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Voltage Drop and Cord Length?

Discussion in 'Power Electronics' started by tomadom, Apr 26, 2019.

  1. tomadom

    tomadom

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    Jan 18, 2013
    If I have a power source and a single lead coming out of this power source, and that lead branches out to multiple different connection types, do those extra fingers attached to the end of my power cord contribute to voltage drop?

    For example. See picture below.

    Power Connections-Voltage Drop.png
     
    Last edited by a moderator: Apr 26, 2019
  2. (*steve*)

    (*steve*) ¡sǝpodᴉʇuɐ ǝɥʇ ɹɐǝɥd Moderator

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    Jan 21, 2010
    Yes, but only for the portion of the load connected to them.

    For illustrative purposes you could assume that each load is a constant current, and that each length of wire has a small fixed resistance. If you assume this is connected to a constant voltage source, you can then perform some simple math to show where voltage drops occur. To know what the actual voltage drops are you need to know the actual resistance of the wires and the characteristics of both the voltage source and the loads.
     
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  3. Bluejets

    Bluejets

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    Oct 5, 2014
    Or stick a volt meter on the end of each under load.
    If less than 5% of supply authority level, you're sweet.
     
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  4. tomadom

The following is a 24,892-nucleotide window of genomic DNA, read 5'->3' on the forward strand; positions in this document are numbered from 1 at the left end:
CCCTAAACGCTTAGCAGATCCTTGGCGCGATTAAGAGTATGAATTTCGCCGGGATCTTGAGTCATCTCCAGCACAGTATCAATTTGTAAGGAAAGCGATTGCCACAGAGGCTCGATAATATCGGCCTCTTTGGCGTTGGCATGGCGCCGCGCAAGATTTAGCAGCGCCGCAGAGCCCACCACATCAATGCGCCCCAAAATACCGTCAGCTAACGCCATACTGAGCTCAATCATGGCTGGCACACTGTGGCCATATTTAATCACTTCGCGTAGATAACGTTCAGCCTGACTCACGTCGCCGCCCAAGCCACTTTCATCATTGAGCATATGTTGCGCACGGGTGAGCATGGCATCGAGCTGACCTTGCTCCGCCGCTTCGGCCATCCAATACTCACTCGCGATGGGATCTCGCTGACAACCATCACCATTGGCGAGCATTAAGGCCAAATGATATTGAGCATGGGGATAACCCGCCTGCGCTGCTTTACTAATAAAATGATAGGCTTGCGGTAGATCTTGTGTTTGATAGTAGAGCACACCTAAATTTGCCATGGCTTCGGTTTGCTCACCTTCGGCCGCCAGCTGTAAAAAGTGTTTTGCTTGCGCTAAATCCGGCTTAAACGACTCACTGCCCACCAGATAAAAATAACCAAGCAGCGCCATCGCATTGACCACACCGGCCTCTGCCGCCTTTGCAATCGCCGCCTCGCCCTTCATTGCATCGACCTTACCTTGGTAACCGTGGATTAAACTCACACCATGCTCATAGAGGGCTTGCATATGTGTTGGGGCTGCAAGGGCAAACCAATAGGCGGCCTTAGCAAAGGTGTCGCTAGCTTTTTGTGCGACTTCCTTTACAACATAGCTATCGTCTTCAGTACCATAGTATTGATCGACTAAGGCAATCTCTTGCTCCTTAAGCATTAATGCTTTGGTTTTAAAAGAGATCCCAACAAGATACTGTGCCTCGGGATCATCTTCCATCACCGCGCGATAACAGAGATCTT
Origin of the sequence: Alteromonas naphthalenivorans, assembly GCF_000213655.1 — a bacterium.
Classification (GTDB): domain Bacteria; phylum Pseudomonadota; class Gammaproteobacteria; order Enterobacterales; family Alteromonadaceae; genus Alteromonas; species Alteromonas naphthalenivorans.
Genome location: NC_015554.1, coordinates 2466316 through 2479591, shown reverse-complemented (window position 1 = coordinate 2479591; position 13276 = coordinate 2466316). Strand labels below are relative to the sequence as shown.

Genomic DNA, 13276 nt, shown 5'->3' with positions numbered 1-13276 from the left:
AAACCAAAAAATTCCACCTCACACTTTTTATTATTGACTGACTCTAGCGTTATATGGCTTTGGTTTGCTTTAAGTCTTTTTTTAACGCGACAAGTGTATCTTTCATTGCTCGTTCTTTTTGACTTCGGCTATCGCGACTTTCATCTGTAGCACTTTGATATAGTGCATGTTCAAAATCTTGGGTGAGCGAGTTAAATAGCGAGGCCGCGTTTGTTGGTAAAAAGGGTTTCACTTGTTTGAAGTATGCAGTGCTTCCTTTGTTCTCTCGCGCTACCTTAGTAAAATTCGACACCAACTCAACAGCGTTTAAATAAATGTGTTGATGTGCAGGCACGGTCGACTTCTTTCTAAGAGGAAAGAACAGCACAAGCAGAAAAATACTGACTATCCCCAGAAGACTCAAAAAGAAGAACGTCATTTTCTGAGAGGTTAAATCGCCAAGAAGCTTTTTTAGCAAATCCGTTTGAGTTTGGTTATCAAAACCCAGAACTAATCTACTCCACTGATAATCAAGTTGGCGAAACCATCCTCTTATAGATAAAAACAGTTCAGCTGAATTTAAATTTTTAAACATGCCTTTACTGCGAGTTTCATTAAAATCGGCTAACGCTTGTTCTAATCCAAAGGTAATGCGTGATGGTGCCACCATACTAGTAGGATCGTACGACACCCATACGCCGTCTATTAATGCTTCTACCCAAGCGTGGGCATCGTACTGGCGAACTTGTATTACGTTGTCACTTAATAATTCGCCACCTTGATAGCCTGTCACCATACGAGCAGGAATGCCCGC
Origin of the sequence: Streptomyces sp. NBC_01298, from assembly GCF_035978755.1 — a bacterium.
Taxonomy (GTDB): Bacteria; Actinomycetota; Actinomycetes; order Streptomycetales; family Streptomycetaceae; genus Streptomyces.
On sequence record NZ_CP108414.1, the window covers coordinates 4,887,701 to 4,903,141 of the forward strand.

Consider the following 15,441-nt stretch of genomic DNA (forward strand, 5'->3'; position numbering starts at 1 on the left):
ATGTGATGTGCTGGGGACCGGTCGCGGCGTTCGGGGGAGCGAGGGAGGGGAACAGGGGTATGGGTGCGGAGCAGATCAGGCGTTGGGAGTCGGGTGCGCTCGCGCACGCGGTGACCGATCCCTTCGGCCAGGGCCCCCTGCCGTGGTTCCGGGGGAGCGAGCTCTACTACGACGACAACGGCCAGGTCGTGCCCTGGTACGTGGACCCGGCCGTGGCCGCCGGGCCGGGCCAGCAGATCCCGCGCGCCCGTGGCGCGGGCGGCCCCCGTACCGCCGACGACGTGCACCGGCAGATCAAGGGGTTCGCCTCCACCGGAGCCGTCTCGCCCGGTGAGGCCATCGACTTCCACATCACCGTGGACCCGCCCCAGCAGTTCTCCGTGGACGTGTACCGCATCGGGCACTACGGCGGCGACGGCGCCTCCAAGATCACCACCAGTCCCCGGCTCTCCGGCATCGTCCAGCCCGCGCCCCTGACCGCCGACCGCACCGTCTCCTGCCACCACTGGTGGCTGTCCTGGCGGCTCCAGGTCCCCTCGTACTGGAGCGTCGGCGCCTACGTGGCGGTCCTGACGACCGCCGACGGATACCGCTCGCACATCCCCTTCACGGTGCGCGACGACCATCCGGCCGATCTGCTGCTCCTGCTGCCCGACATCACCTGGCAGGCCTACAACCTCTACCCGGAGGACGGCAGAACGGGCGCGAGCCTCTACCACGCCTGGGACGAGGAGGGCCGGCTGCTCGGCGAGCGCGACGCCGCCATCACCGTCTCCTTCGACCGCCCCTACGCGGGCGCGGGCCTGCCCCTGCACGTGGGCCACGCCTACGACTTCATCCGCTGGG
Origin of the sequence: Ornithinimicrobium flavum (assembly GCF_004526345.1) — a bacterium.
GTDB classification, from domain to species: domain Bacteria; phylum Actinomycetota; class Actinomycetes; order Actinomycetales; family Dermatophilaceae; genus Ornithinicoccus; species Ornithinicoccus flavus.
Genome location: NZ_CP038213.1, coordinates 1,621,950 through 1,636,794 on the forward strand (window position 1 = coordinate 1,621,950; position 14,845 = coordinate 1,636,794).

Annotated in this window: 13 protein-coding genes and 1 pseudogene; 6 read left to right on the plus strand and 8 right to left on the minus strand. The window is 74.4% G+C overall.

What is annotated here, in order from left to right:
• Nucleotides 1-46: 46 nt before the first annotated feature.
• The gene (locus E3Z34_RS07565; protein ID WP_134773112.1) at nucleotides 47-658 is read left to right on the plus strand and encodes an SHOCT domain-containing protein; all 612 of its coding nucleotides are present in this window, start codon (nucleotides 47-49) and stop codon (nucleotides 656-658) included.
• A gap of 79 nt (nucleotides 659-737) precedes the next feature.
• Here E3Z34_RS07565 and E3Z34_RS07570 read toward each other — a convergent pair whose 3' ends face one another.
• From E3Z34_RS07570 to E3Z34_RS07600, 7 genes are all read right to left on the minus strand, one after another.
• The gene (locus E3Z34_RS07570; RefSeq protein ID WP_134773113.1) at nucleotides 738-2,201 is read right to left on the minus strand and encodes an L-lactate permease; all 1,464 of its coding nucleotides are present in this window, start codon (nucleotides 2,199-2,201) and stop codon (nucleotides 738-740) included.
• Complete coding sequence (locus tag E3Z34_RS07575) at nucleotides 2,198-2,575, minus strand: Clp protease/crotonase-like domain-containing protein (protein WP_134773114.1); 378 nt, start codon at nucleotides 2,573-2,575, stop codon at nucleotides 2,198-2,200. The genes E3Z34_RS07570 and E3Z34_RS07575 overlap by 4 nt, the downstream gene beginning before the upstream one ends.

tomadom

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    Jan 18, 2013
    So to be clear, what I'm asking is if I only connect one device to one of these fingers, will the other fingers (not connected to anything) cause some voltage drop?
     
  5. Bluejets

    Bluejets

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    Oct 5, 2014
    Nothing connected to say branch 2,3,and 4 so no.
    Only the one with a load, that's how voltage drop works.
    The more load, the more voltage drop.
     
  6. Nanren888

    Nanren888

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    Nov 8, 2015
    >>So to be clear, what I'm asking is if I only connect one device to one of these fingers, will the other fingers (not connected to anything) cause some voltage drop?

    Cause voltage drop? No. Not if they don;t draw any current.
    Experience voltage drop? Yes. Because the first cord is shared & has current flowing through it, hence the others tap off a point that already has a voltage drop. But if there is nothing connected to the others, then it does not matter much. Seems a pretty academic question?
     
  7. tomadom

    tomadom

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    Jan 18, 2013
    The length of the cord can contribute to voltage drop. This is indeed true.
    So it seems, from the answer above, that it's a matter of displacement and not shared volume of the conductor that's important.

    I've been trying to narrow down a problem with voltage drop in the scenario I have described. Hence the question!
     
  8. dave9

    dave9

    710
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    Mar 5, 2017
    It would probably be more effective to have just detailed what these circuit(s) are, and whether your power source is regulated in which case you should be able to roughly calculate the voltage drop as the series of resistances the wires impose.

    Generally if power delivery, use a lower gauge wire on each leg proportional to the current that leg carries.
     
    Last edited: Apr 26, 2019
  9. Bluejets

    Bluejets

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    Oct 5, 2014
    I'd suggest you do as dave9 says.
    As it is, one is tending to stand on one's head to decipher just where you are going and what you are describing.
    In other words, over-complicating the matter.
     
  10. Nanren888

    Nanren888

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    Nov 8, 2015
    So this is mains power, right? Is the power source end a wall socket?
     
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